Common characteristics of Victorian houses (styles constructed from 1837 to 1901) include steep roofs with prominent gables at the front, textured shingles, asymmetrical porches, and facades and towers. They are usually narrow and are two or three stories tall, though larger Victorian houses may have another floor, as well as full or partial basements. Typical interior features include tiled floors, staircases and bay windows.
Whether they’re made of stone or wood, Victorian houses display many distinct features that make them easy to distinguish from other styles of architecture. Known for their uneven roof lines, they often have towers and turrets, occasionally parapets, as well as numerous gables. Many Victorian houses were designed with decorative, sometimes ornate, wood trim and textured shingles that set off their porches and ornate entrances. These elements combine with bay windows to create an asymmetrical appearance that’s at once whimsical and rigid.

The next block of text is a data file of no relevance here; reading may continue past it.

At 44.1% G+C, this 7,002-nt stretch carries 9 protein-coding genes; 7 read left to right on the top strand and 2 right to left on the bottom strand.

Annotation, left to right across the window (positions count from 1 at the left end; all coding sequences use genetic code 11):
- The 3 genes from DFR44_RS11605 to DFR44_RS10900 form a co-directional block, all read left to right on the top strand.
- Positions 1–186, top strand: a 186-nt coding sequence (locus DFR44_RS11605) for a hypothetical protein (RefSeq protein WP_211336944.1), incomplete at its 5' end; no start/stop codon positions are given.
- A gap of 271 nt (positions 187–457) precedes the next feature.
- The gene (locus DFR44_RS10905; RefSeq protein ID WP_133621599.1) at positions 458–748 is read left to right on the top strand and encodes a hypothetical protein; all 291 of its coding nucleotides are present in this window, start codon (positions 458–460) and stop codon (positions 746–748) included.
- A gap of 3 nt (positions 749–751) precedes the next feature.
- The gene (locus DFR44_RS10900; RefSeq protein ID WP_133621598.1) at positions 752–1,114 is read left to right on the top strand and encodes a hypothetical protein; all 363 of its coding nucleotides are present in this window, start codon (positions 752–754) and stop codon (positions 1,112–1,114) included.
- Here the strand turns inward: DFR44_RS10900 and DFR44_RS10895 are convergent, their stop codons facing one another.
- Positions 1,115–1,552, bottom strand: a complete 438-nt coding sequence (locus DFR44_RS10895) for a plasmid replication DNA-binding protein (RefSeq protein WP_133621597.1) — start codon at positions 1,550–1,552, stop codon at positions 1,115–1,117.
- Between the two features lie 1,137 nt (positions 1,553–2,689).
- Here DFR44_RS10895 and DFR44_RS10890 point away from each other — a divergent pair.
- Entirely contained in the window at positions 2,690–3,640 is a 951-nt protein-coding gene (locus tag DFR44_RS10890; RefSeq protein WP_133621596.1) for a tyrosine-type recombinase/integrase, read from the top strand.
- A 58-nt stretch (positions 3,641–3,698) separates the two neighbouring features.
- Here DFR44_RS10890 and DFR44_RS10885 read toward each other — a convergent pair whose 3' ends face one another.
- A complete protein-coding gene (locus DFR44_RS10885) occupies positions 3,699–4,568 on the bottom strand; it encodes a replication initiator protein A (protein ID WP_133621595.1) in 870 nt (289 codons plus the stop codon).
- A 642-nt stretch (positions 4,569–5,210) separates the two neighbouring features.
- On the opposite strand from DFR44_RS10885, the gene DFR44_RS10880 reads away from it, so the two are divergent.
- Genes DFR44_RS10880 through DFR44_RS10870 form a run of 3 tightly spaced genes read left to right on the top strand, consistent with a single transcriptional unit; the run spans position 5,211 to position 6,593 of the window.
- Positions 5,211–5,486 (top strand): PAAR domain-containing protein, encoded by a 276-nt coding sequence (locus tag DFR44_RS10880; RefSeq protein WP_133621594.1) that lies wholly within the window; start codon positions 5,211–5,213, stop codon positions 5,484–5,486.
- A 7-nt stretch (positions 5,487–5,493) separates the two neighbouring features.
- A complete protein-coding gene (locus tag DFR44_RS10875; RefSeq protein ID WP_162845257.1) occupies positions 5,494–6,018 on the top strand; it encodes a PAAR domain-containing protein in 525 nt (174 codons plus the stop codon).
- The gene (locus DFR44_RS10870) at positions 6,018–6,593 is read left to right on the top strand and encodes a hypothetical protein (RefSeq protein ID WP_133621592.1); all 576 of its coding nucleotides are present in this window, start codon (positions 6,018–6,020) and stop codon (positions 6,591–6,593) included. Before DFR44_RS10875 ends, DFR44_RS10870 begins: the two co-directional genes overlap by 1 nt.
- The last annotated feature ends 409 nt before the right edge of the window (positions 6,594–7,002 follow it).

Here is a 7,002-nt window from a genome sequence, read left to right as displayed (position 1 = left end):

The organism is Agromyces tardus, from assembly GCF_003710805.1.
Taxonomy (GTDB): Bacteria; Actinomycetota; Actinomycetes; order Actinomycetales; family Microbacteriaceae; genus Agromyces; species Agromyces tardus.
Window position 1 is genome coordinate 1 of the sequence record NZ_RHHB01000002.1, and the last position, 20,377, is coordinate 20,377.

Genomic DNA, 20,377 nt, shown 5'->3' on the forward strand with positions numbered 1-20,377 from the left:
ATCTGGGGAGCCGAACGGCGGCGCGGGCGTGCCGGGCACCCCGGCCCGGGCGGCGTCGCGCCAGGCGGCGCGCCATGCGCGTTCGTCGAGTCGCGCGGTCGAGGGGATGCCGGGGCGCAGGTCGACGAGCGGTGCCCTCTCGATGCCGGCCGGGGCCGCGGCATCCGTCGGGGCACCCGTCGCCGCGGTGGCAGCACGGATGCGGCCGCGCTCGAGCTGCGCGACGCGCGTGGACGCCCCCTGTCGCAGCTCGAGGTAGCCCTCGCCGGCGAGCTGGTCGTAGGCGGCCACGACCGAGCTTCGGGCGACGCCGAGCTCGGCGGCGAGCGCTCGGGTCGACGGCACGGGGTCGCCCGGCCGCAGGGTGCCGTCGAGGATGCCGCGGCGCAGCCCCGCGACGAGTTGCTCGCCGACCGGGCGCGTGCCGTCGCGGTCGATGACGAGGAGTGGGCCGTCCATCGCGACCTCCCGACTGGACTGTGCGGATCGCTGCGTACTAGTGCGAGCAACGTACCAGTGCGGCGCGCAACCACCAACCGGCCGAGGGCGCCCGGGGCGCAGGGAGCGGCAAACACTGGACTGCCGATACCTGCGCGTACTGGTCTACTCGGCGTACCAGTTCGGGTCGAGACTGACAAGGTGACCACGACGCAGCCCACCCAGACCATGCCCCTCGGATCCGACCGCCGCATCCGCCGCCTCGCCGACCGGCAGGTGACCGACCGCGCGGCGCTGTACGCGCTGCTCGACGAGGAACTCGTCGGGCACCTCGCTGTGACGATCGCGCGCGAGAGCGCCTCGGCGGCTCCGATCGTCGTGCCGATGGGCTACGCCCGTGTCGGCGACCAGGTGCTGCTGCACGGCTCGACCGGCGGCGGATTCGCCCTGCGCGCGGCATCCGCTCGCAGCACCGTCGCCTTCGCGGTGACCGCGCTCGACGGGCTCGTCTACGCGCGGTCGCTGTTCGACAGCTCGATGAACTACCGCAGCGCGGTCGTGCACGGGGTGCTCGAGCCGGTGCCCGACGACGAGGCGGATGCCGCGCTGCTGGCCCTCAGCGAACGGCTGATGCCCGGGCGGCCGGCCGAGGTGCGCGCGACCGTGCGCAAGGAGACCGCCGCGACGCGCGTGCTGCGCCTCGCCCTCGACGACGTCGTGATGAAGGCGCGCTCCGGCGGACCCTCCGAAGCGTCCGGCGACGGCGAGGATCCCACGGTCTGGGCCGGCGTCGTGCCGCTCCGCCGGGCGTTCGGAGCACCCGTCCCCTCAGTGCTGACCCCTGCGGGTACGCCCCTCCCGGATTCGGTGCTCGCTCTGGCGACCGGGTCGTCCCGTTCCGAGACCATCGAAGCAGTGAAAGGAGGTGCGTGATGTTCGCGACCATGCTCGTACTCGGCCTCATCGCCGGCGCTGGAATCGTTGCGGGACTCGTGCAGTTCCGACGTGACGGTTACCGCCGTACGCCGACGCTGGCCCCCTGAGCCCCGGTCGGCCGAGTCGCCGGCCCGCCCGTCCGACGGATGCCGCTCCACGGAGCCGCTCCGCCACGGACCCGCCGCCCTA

Common interior features of Victorian houses include both tiled and planked floors, steep staircases and bay windows, usually in rooms built into towers or turrets. While doorways are often trimmed with fluted moldings, more elaborate examples have crown molding and wainscoting as well. A typical Victorian house also has a fireplace in every room.